A slight majority of the would-be “no” votes came from House members who were more moderate than the average Republican. Indeed, it seemed in the final days that more and more of the no votes were coming from the more moderate wing of the party. There are 110 GOP representatives who rate as more conservative than the average Republican House member, and only 23 of them opposed the AHCA or expressed reservations about it.

Those conservatives who said they were against the AHCA, or at least had issues with it, had a key thing in common. Twenty of the 23 were in the lower right-hand quadrant. This quadrant represents more conservative members who also have negative scores on the second dimension of DW-Nominate. Congressional scholar Sean Theriault calls this dimension “partisan warfare,” suggesting that it identifies legislators who are more interested in scoring political points than in crafting policy.2 Negative scores seem to indicate members who are more anti-establishment and less willing to compromise. The second dimension helps define the Freedom Caucus. It’s visible on this updated version of a chart from 2015 showing how those who were part of the Freedom Caucus at the time lined up on the two dimensions of DW-Nominate scores.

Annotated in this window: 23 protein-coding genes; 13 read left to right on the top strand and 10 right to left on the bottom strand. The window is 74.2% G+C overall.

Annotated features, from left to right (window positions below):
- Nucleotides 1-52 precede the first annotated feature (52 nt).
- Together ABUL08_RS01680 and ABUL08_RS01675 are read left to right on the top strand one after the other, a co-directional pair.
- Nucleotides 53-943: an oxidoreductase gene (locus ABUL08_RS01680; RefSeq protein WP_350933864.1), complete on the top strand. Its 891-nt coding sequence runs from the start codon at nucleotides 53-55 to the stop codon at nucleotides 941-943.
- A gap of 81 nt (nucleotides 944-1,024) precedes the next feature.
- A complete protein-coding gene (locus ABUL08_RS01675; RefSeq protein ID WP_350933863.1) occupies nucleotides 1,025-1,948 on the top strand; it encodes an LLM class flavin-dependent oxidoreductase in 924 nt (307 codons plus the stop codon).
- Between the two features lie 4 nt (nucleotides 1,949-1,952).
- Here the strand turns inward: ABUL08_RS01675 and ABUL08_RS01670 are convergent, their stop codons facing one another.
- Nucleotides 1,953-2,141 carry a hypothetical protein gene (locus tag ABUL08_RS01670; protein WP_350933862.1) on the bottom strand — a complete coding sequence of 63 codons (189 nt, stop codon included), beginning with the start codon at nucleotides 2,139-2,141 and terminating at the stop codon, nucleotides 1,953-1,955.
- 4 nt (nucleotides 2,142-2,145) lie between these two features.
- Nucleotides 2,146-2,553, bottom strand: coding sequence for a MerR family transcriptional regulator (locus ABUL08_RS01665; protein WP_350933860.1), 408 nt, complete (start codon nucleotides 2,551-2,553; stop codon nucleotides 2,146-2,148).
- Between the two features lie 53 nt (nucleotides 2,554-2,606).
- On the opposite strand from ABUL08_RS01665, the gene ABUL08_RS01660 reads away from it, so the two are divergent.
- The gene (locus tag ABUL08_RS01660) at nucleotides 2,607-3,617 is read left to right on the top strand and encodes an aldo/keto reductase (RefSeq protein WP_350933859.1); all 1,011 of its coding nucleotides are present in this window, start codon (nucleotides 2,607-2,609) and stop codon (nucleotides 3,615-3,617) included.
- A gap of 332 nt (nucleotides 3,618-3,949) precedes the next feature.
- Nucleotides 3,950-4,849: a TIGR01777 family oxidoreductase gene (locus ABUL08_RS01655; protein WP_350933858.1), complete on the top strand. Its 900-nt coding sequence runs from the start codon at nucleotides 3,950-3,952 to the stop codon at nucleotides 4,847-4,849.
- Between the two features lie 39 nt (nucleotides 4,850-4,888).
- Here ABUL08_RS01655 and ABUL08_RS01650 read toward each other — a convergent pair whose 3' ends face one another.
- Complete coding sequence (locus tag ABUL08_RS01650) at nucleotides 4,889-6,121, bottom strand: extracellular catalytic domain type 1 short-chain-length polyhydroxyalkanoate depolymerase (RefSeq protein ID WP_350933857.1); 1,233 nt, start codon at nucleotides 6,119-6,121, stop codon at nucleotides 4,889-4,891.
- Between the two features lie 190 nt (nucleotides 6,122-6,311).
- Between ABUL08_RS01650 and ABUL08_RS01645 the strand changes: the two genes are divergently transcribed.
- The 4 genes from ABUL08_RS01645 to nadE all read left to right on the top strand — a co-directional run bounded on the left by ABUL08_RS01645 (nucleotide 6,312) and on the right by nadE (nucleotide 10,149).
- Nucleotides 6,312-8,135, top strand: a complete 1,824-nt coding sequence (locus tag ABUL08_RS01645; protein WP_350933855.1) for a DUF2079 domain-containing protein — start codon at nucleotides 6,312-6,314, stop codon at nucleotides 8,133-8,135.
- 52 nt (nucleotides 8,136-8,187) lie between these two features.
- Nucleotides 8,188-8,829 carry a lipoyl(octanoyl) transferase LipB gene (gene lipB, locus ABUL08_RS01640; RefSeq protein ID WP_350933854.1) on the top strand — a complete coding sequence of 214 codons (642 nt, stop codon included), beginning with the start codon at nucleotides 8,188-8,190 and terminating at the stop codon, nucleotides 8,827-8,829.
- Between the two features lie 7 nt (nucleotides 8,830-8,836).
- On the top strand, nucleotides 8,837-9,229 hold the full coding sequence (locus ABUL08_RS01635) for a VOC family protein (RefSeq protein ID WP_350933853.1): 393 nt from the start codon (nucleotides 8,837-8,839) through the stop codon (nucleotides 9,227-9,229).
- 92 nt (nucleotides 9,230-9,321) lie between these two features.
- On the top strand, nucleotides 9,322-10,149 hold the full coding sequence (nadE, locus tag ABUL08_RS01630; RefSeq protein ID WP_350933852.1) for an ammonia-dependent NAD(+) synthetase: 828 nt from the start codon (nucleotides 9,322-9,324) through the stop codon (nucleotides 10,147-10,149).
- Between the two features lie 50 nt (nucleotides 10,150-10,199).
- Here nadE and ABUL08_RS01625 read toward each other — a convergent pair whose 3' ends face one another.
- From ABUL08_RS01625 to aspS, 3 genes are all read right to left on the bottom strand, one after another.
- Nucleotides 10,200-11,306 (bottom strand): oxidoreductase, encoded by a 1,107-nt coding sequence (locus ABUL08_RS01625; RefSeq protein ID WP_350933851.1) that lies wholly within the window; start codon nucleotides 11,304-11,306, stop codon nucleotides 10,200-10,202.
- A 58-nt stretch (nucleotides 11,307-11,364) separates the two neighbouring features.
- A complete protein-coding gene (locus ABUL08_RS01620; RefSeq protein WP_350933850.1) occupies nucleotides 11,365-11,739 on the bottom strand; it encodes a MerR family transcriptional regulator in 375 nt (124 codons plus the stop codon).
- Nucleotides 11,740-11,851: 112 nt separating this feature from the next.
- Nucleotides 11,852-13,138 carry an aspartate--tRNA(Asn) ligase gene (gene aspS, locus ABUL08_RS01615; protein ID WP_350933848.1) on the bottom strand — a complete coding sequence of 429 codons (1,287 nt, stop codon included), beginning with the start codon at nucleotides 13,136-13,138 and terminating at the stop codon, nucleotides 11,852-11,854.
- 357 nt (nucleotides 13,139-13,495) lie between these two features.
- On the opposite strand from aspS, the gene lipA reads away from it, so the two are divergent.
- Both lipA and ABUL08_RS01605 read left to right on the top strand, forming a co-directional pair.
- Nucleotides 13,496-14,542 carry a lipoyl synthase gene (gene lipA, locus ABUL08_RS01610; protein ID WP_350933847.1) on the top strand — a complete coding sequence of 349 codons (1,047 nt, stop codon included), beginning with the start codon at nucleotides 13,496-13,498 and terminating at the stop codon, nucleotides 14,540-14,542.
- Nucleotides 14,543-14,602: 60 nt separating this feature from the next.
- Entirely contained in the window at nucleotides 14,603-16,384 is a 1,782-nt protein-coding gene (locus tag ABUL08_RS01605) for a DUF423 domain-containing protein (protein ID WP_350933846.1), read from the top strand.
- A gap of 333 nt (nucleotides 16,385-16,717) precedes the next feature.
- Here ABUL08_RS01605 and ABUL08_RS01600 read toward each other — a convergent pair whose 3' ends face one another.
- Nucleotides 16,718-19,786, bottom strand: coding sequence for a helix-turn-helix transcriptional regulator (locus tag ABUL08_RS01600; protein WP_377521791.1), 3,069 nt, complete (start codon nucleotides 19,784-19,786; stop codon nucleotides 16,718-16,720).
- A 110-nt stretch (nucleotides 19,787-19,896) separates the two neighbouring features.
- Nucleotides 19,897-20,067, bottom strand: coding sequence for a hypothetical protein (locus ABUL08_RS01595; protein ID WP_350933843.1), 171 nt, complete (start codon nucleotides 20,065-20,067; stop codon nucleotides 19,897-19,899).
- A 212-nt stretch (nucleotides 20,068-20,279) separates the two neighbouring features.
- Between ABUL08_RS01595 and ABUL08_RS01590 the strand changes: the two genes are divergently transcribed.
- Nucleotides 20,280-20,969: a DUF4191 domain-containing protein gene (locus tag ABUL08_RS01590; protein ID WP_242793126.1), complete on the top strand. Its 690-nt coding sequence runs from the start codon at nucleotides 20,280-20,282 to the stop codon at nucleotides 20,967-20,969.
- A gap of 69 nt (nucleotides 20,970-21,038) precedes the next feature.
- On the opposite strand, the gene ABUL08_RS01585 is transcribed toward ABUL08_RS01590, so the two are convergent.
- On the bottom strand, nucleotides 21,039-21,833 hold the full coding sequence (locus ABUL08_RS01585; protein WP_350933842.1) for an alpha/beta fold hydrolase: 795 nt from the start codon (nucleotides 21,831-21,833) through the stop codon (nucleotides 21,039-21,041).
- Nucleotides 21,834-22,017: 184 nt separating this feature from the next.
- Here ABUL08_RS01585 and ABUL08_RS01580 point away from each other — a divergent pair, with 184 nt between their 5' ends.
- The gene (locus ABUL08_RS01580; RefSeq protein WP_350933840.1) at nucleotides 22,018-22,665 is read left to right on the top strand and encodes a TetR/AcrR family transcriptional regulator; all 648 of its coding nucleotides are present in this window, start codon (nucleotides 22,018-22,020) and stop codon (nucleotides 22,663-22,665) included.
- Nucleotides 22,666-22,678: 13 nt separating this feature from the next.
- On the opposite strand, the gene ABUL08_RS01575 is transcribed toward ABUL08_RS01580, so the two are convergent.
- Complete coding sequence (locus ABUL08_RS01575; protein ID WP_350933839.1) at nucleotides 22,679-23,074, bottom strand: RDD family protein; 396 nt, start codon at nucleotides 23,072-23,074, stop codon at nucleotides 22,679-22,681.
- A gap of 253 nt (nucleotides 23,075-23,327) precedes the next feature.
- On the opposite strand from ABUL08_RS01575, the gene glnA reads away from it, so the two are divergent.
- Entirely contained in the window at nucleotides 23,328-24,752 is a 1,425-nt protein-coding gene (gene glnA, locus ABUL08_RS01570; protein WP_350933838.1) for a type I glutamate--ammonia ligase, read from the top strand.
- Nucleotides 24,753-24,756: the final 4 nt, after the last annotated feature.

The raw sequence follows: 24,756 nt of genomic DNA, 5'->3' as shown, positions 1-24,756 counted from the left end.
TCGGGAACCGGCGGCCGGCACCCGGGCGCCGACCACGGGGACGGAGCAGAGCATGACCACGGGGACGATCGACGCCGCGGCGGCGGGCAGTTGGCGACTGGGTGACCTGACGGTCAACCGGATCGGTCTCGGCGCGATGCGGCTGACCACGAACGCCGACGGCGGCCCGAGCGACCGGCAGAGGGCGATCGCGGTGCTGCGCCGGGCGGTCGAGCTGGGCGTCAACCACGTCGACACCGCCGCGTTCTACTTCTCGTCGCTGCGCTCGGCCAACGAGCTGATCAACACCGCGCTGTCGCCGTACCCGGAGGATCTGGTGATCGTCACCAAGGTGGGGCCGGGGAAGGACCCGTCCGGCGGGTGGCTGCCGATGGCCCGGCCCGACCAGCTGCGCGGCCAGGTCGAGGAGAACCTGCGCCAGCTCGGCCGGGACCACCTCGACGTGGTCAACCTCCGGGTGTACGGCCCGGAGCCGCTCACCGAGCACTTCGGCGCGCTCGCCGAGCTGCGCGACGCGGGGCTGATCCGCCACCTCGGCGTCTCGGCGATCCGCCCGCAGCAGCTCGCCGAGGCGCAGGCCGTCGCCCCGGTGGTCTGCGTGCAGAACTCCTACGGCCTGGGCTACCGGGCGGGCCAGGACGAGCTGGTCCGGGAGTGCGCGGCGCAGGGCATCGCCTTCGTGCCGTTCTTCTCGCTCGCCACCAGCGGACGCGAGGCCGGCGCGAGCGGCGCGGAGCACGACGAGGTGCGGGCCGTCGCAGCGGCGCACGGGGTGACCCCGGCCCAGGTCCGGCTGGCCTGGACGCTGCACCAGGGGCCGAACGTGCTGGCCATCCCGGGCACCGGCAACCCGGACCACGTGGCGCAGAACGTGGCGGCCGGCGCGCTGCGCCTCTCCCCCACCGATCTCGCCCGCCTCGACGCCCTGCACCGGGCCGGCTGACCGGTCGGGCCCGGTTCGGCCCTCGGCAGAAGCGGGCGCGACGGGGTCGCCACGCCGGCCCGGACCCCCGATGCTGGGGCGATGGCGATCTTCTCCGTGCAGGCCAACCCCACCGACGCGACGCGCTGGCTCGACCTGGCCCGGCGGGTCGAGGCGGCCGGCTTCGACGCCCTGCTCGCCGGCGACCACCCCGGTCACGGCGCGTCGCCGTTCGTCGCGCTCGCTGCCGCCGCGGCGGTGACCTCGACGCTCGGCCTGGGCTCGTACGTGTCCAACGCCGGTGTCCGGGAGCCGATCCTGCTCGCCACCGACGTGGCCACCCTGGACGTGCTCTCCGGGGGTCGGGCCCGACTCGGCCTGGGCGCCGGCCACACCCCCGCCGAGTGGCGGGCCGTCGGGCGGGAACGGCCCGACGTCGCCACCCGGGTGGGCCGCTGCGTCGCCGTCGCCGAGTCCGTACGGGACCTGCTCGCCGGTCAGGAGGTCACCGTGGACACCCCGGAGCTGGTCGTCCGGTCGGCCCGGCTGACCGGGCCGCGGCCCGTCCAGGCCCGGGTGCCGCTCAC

Yes, the caucus is further to the right than other Republicans, but it also has mostly negative second-dimension scores. Put another way, for a lot of members a negative second-dimension score indicates a penchant for putting ideology over a functioning party. Many of the no votes for then-Speaker Boehner’s re-election to the speakership in 2015, for example, came from members with negative second-dimension scores.